Stage 3. Minimization of difference. The experience of similarity outweighs the experience of difference. One recognizes superficial cultural differences in food, customs, etc, but emphasizes human similarity in physical structure, psychological needs, and/or assumed adherence to universal values. One overestimates one's tolerance while underestimating the effect (e.g. “privilege”) of one's own culture. One approaches intercultural situations with the assurance that a simple awareness of the fundamental patterns of human interaction will assure success of communication.

Stage 4. Acceptance of difference. One’s own culture is experienced as one of a number of equally complex worldviews. One accepts the existence of culturally different ways of organizing human existence, although one does not necessarily like or agree with every way. One can identify how culture affects a wide range of human experience, and one has a framework for organizing observations of cultural difference. One will eagerly question others, reflecting a real desire to be informed, and not to confirm prejudices. The key words of this stage are “getting to know” or “learning.”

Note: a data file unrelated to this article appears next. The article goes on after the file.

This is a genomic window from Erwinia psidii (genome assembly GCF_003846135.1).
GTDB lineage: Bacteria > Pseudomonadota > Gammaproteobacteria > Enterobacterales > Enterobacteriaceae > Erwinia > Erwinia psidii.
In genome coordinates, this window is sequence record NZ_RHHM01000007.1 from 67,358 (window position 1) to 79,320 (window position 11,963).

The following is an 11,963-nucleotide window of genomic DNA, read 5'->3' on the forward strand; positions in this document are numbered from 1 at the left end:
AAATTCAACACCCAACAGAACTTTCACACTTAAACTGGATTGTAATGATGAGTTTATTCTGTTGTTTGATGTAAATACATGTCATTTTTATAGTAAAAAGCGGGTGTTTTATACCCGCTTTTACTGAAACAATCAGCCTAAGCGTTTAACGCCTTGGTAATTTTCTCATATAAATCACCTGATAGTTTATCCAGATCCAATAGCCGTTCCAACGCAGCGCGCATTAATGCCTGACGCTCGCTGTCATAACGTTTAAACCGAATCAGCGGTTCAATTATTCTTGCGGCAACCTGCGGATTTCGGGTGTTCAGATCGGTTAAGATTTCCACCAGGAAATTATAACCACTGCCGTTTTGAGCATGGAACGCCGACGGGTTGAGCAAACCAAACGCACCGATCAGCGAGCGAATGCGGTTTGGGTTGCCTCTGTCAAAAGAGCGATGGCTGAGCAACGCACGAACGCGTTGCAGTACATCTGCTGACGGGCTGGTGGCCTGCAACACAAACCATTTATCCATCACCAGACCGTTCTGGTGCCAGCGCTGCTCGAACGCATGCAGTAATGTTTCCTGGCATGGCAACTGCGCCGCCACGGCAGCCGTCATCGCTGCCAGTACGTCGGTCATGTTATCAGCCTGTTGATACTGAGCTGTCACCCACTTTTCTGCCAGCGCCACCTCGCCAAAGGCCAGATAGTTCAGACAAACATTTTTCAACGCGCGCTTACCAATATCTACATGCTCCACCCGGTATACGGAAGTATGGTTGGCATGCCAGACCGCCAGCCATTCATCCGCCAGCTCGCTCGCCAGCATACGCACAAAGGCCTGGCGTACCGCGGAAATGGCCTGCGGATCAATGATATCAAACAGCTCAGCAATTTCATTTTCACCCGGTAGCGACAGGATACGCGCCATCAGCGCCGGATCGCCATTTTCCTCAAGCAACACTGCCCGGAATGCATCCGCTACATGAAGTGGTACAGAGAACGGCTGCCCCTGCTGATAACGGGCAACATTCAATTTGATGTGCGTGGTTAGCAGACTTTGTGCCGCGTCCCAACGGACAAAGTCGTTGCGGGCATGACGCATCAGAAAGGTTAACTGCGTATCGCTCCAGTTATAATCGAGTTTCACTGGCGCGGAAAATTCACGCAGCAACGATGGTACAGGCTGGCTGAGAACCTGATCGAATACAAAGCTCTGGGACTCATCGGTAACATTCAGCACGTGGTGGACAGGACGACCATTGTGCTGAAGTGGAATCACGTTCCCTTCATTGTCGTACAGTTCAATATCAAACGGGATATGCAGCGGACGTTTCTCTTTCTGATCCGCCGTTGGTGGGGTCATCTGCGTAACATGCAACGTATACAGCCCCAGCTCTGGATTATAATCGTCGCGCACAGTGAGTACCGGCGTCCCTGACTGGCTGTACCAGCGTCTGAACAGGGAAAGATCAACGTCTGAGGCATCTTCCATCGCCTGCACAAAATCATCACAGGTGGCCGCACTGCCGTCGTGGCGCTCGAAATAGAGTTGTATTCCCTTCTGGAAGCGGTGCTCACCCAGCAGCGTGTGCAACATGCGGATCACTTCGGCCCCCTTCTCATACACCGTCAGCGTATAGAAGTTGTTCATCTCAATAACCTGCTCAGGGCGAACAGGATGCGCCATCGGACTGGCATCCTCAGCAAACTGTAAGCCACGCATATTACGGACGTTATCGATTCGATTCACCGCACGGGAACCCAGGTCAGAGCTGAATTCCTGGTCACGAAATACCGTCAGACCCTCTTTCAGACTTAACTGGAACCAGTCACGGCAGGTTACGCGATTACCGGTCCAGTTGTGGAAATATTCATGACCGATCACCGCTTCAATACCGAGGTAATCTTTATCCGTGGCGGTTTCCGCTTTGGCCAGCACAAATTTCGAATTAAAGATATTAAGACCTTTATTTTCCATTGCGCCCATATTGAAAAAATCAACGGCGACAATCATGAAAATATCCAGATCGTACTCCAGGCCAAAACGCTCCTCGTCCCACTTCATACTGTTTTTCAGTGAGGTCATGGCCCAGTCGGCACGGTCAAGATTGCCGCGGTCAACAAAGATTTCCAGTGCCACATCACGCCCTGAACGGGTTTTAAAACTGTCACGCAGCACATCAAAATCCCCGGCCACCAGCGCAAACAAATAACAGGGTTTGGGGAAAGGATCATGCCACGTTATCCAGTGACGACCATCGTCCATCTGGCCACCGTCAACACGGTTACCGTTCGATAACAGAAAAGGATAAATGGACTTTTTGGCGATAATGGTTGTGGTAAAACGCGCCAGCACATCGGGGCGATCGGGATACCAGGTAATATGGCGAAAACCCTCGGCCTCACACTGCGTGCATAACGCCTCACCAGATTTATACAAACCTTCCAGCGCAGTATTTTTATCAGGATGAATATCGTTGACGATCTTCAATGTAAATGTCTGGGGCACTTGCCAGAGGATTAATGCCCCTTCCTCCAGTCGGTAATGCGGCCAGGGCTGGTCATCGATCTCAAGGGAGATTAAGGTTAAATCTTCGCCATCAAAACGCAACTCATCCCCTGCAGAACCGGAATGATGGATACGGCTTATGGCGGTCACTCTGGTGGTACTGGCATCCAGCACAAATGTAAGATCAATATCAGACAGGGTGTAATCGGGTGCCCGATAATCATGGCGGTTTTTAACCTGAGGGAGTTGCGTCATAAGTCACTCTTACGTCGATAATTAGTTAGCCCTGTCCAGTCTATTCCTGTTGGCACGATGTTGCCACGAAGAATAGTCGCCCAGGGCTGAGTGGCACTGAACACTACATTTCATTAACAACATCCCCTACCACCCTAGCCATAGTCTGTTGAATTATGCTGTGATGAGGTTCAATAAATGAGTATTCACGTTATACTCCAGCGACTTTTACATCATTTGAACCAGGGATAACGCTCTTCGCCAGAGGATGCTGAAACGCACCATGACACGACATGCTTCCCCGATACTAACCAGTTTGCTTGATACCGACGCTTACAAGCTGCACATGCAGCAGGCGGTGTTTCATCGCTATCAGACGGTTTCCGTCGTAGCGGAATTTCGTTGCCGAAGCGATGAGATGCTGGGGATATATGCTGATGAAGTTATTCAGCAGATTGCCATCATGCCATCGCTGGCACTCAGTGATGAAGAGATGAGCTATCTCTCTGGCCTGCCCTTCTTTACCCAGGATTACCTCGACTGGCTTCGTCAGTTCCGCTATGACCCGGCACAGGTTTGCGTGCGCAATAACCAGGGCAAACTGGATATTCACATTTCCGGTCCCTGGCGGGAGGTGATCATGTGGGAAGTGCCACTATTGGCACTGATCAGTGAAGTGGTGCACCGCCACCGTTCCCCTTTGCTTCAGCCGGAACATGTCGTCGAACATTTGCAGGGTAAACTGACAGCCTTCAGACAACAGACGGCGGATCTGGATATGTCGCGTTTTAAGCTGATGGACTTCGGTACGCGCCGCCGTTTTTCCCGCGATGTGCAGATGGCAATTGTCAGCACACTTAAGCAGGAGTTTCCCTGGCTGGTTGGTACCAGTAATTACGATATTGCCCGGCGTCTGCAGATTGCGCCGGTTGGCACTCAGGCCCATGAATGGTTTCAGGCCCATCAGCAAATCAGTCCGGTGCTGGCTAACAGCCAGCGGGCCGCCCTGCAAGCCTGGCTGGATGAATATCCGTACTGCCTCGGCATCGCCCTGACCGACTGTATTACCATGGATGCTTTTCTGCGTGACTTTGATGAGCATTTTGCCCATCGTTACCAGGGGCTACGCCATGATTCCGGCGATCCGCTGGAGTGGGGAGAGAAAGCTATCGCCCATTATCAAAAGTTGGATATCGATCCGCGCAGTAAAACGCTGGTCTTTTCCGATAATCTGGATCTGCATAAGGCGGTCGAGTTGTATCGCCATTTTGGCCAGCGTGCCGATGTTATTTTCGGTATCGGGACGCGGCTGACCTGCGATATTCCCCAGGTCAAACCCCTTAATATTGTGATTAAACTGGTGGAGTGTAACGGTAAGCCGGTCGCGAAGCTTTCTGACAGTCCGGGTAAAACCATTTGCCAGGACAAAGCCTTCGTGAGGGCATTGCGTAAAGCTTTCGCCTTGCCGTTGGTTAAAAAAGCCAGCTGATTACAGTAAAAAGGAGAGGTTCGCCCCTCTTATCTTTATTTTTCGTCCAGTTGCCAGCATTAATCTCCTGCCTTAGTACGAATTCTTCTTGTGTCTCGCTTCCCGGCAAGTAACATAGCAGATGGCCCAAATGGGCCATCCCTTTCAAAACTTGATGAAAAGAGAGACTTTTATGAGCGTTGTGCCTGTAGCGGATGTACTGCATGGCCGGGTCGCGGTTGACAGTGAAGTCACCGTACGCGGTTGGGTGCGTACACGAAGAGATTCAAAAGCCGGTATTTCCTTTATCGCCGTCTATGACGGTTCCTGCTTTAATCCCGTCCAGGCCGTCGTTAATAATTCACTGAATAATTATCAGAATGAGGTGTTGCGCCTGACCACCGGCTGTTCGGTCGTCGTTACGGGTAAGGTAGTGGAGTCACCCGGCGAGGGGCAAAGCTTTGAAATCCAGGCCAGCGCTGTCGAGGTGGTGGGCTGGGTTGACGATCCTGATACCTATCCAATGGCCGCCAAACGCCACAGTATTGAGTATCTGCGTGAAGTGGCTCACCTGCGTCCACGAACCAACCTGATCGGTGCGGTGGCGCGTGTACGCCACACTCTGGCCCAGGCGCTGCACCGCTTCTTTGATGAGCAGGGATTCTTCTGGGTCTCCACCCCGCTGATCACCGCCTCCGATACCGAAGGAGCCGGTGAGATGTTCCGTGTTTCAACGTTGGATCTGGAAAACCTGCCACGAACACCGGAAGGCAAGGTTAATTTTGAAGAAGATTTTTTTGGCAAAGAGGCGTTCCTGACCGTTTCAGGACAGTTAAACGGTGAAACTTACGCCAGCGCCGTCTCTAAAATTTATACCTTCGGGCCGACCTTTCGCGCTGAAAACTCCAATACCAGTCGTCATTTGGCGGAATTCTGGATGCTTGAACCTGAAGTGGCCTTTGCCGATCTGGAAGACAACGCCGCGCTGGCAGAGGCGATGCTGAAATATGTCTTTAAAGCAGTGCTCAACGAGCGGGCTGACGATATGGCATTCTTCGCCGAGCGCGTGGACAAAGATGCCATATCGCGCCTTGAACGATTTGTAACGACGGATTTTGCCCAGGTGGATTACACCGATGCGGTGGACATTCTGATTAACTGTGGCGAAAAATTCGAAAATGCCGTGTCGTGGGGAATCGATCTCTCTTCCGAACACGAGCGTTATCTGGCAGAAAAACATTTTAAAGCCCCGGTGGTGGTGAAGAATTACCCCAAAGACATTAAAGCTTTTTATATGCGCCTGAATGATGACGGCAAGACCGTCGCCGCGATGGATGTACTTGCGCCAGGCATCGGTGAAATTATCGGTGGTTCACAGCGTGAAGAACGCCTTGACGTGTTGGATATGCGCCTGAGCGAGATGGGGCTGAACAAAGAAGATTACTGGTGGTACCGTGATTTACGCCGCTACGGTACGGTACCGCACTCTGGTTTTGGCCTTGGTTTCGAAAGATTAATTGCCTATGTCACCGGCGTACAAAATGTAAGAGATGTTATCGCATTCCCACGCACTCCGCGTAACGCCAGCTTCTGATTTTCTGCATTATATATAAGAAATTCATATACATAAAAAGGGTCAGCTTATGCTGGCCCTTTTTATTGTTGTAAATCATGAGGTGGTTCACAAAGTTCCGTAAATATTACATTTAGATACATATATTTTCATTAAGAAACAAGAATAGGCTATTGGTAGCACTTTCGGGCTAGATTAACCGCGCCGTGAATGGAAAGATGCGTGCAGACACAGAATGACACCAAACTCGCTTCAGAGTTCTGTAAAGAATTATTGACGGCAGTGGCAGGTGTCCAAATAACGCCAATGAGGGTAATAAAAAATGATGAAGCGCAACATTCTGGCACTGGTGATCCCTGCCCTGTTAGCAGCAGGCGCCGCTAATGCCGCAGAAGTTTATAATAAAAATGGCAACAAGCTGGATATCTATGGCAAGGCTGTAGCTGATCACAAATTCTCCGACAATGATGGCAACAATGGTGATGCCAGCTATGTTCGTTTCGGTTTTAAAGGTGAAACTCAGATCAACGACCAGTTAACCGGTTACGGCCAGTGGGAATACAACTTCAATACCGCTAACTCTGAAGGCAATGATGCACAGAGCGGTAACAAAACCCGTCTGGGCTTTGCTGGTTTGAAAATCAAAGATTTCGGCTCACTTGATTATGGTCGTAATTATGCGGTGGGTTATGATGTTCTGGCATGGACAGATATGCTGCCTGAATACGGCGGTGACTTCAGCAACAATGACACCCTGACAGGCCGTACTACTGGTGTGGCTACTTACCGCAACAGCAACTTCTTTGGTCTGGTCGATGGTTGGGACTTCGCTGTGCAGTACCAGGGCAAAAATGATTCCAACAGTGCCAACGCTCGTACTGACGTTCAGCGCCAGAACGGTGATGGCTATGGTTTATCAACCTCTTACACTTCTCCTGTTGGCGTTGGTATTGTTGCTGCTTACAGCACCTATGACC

Stage 5. Adaptation to difference. One's worldviews expand to accurately understand other cultures and behave in a variety of culturally appropriate ways. One effectively uses empathy and frame-of-reference shifting to understand and be understood across cultural boundaries. One has the skills to act properly outside of one’s own culture and is able to “walk the talk.” As facility at smoothly shifting among cultural worldviews increases (sometimes called "Stage 6, Integration"), one's sense of identity expands and one sees oneself as “marginal” (not central) to any particular culture.